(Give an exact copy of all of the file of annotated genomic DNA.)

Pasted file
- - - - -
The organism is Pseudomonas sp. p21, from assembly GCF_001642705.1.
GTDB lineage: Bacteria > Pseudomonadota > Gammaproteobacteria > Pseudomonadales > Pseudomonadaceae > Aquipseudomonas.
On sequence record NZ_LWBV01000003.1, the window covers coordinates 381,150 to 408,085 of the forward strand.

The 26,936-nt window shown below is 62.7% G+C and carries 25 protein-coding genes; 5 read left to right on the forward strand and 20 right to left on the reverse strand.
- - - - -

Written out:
The organism is Pseudomonas sp. p21, from assembly GCF_001642705.1.
GTDB lineage: Bacteria > Pseudomonadota > Gammaproteobacteria > Pseudomonadales > Pseudomonadaceae > Aquipseudomonas.
On sequence record NZ_LWBV01000003.1, the window covers coordinates 381,150 to 408,085 of the forward strand.

The 26,936-nt window shown below is 62.7% G+C and carries 25 protein-coding genes; 5 read left to right on the forward strand and 20 right to left on the reverse strand.